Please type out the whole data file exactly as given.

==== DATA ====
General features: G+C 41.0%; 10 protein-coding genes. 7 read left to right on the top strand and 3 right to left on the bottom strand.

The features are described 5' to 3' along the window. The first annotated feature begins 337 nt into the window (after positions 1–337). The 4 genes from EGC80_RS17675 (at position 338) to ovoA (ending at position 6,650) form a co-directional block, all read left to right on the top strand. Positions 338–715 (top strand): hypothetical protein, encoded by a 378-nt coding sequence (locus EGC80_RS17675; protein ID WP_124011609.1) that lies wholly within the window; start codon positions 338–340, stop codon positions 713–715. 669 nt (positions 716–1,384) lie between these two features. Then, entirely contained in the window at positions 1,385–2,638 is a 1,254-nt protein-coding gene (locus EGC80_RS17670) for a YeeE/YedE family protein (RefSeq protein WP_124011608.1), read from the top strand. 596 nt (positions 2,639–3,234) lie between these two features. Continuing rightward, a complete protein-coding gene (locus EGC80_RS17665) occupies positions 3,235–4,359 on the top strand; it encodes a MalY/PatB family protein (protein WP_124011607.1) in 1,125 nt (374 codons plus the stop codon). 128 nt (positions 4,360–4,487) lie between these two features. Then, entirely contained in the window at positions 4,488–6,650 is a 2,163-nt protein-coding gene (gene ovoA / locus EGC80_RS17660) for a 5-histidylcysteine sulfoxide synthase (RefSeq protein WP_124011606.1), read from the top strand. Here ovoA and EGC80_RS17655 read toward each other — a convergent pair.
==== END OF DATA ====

General features: G+C 41.0%; 10 protein-coding genes. 7 read left to right on the top strand and 3 right to left on the bottom strand.

The features are described 5' to 3' along the window. The first annotated feature begins 337 nt into the window (after positions 1–337). The 4 genes from EGC80_RS17675 (at position 338) to ovoA (ending at position 6,650) form a co-directional block, all read left to right on the top strand. Positions 338–715 (top strand): hypothetical protein, encoded by a 378-nt coding sequence (locus EGC80_RS17675; protein ID WP_124011609.1) that lies wholly within the window; start codon positions 338–340, stop codon positions 713–715. 669 nt (positions 716–1,384) lie between these two features. Then, entirely contained in the window at positions 1,385–2,638 is a 1,254-nt protein-coding gene (locus EGC80_RS17670) for a YeeE/YedE family protein (RefSeq protein WP_124011608.1), read from the top strand. 596 nt (positions 2,639–3,234) lie between these two features. Continuing rightward, a complete protein-coding gene (locus EGC80_RS17665) occupies positions 3,235–4,359 on the top strand; it encodes a MalY/PatB family protein (protein WP_124011607.1) in 1,125 nt (374 codons plus the stop codon). 128 nt (positions 4,360–4,487) lie between these two features. Then, entirely contained in the window at positions 4,488–6,650 is a 2,163-nt protein-coding gene (gene ovoA / locus EGC80_RS17660) for a 5-histidylcysteine sulfoxide synthase (RefSeq protein WP_124011606.1), read from the top strand. Here ovoA and EGC80_RS17655 read toward each other — a convergent pair.